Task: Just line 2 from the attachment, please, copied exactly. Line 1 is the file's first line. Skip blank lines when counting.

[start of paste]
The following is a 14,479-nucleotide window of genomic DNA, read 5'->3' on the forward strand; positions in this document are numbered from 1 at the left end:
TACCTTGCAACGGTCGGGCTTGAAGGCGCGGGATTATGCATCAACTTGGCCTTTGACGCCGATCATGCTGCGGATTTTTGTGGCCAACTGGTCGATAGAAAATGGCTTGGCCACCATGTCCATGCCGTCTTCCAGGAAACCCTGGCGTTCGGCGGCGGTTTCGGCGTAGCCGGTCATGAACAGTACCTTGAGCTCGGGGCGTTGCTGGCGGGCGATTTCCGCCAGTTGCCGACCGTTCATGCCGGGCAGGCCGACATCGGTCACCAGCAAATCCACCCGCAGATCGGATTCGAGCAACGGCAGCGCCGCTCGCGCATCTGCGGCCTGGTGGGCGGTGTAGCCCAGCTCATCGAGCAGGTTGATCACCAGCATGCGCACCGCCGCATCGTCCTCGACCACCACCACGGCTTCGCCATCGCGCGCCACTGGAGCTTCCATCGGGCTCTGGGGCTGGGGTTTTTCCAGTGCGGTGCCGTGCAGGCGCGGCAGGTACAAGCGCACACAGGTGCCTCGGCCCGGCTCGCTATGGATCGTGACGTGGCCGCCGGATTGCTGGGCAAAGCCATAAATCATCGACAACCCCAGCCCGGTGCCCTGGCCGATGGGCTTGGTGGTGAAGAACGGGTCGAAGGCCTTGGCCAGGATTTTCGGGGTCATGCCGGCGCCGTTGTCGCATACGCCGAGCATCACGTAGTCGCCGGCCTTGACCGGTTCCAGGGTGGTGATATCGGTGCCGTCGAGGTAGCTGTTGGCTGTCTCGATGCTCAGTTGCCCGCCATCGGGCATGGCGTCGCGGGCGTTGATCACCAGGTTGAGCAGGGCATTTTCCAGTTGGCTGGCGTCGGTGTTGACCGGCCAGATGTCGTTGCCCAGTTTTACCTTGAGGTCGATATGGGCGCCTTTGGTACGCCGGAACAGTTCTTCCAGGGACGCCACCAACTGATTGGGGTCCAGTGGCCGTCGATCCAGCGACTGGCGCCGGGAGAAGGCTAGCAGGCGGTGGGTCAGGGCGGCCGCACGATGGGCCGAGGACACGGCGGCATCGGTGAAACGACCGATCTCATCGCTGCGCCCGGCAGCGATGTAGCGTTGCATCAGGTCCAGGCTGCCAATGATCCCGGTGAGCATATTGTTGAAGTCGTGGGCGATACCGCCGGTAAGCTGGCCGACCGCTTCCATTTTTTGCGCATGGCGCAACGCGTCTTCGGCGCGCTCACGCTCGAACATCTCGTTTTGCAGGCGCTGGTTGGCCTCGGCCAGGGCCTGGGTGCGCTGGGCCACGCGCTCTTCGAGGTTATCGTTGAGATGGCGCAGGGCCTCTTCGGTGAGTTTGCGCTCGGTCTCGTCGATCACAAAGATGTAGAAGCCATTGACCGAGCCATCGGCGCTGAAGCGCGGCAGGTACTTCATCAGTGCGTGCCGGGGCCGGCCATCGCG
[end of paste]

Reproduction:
TACCTTGCAACGGTCGGGCTTGAAGGCGCGGGATTATGCATCAACTTGGCCTTTGACGCCGATCATGCTGCGGATTTTTGTGGCCAACTGGTCGATAGAAAATGGCTTGGCCACCATGTCCATGCCGTCTTCCAGGAAACCCTGGCGTTCGGCGGCGGTTTCGGCGTAGCCGGTCATGAACAGTACCTTGAGCTCGGGGCGTTGCTGGCGGGCGATTTCCGCCAGTTGCCGACCGTTCATGCCGGGCAGGCCGACATCGGTCACCAGCAAATCCACCCGCAGATCGGATTCGAGCAACGGCAGCGCCGCTCGCGCATCTGCGGCCTGGTGGGCGGTGTAGCCCAGCTCATCGAGCAGGTTGATCACCAGCATGCGCACCGCCGCATCGTCCTCGACCACCACCACGGCTTCGCCATCGCGCGCCACTGGAGCTTCCATCGGGCTCTGGGGCTGGGGTTTTTCCAGTGCGGTGCCGTGCAGGCGCGGCAGGTACAAGCGCACACAGGTGCCTCGGCCCGGCTCGCTATGGATCGTGACGTGGCCGCCGGATTGCTGGGCAAAGCCATAAATCATCGACAACCCCAGCCCGGTGCCCTGGCCGATGGGCTTGGTGGTGAAGAACGGGTCGAAGGCCTTGGCCAGGATTTTCGGGGTCATGCCGGCGCCGTTGTCGCATACGCCGAGCATCACGTAGTCGCCGGCCTTGACCGGTTCCAGGGTGGTGATATCGGTGCCGTCGAGGTAGCTGTTGGCTGTCTCGATGCTCAGTTGCCCGCCATCGGGCATGGCGTCGCGGGCGTTGATCACCAGGTTGAGCAGGGCATTTTCCAGTTGGCTGGCGTCGGTGTTGACCGGCCAGATGTCGTTGCCCAGTTTTACCTTGAGGTCGATATGGGCGCCTTTGGTACGCCGGAACAGTTCTTCCAGGGACGCCACCAACTGATTGGGGTCCAGTGGCCGTCGATCCAGCGACTGGCGCCGGGAGAAGGCTAGCAGGCGGTGGGTCAGGGCGGCCGCACGATGGGCCGAGGACACGGCGGCATCGGTGAAACGACCGATCTCATCGCTGCGCCCGGCAGCGATGTAGCGTTGCATCAGGTCCAGGCTGCCAATGATCCCGGTGAGCATATTGTTGAAGTCGTGGGCGATACCGCCGGTAAGCTGGCCGACCGCTTCCATTTTTTGCGCATGGCGCAACGCGTCTTCGGCGCGCTCACGCTCGAACATCTCGTTTTGCAGGCGCTGGTTGGCCTCGGCCAGGGCCTGGGTGCGCTGGGCCACGCGCTCTTCGAGGTTATCGTTGAGATGGCGCAGGGCCTCTTCGGTGAGTTTGCGCTCGGTCTCGTCGATCACAAAGATGTAGAAGCCATTGACCGAGCCATCGGCGCTGAAGCGCGGCAGGTACTTCATCAGTGCGTGCCGGGGCCGGCCATCGCG